Uni. of Surrey, Surrey Space Centre Lecturer Nominated for Sir Arthur C. Clarke Award, 28 June 2013
BBC Radio 4, Material World: TB vaccine, Satellites, Lake Ellsworth, Antarctic Station, 7 Feb 2013
Gizmodo, UK Scientists Are Launching a Satellite Powered By… a Google Nexus One?, 7 Feb 2013
Stuff, Space exploration? There’s an app for that, 7 Feb 2013
BBC News: Science & Environment, Strand-1 'phone-sat' ready for orbit, 7 Feb 2013
The Good Times Guide, Surrey in Space: TG2Surrey Attempts to Boldly Go Where Many More Informed Men Have Gone Before…, Jan 2013
TechRepublic, Why Microsoft’s Kinect and Google’s Android are headed to space, 29 June 2012
United Kingdom Space Agency (UKSA), Dr Chris Bridges - Career Profile, June 2012
BBC News: Science & Environment, Thinking outside the box in space, 29 May 2012
New Scientist, Space apps: smart-phone at heart of satellite mission, 5 October 2011
The Observer, How Britain can rejoin the space race, 3 July 2011
Fox News, Ground Control to Major Smartphone? NASA Wants Phones to Pilot Spaceships, 11 February 2011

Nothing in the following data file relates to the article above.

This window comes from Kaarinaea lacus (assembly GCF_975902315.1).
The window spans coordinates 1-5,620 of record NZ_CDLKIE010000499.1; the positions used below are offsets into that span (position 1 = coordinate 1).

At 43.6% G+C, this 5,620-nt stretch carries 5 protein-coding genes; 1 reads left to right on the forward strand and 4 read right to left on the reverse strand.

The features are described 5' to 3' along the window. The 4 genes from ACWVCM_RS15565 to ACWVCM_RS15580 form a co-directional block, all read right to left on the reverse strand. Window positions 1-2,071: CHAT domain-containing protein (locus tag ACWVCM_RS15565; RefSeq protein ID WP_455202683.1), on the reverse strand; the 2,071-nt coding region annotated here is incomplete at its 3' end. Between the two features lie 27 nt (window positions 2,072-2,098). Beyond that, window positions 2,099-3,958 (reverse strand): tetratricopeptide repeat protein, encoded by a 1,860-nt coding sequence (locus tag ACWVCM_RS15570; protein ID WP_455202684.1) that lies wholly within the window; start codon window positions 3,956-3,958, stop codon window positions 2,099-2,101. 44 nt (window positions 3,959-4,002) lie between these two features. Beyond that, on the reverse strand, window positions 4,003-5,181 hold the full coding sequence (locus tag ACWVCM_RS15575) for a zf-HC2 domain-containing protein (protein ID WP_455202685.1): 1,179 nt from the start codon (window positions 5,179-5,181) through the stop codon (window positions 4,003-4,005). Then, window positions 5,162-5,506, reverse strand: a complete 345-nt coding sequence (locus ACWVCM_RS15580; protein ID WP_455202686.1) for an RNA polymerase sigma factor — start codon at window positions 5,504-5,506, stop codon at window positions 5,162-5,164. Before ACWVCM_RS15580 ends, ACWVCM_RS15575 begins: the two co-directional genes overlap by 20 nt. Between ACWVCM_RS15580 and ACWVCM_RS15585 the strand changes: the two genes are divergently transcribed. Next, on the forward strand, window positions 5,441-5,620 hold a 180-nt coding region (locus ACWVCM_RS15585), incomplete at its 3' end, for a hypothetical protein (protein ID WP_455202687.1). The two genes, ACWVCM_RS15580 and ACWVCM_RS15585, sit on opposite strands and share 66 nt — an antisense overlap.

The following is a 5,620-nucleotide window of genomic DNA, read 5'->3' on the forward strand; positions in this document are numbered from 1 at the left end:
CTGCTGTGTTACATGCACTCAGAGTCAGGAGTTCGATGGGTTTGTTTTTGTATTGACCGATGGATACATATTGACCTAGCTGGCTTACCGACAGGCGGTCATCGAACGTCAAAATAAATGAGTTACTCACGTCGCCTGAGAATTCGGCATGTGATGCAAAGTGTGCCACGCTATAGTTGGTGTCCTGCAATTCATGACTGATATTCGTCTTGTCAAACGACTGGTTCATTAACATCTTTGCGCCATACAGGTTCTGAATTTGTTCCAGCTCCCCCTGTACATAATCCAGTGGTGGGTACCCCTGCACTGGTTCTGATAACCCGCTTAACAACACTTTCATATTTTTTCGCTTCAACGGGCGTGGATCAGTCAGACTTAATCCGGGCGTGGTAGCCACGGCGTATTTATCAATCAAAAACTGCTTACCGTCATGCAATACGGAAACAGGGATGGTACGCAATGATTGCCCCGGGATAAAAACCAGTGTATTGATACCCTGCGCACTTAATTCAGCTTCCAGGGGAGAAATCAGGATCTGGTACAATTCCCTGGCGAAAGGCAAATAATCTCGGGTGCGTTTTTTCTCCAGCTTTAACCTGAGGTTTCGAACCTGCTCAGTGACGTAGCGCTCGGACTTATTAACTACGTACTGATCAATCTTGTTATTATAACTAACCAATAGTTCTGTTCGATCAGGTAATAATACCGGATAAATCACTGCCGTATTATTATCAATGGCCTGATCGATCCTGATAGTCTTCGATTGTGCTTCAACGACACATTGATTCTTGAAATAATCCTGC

BBC News: Science & Environment, Mobile phone to blast into orbit, 24 January 2011
University of Surrey, Minister of State for Universities and Science praises work of Surrey scientists, 21 July 2010
Find me on campus Room: BA U
The ongoing evolution in constellation/formation of CubeSats along with steadily increasing number of satellites deployed in Lower Earth Orbit (LEO), demands a generic reconfigurable multimode communication platforms. As the number of satellites increase, the existing protocols combined with the trend to build one control station per CubeSat become a bottle neck for existing communication methods to support data volumes from these spacecraft at any given time. This paper explores the Software Defined Radio (SDR) architecture for the purposes of supporting multiple-signals from multiple-satellites, deploying mobile and/or distributed ground station nodes to increase the access time of the spacecraft and enabling a future SDR for Distributed Satellite Systems (DSS). Performance results of differing software transceiver blocks and the decoding success rates are analysed for varied symbol rates over different cores to inform on bottlenecks for Field Programmable Gate Array (FPGA) acceleration. Further, an embedded system architecture is proposed based on these results favouring the ground station which supports the transition from single satellite communication to multi-satellite communications.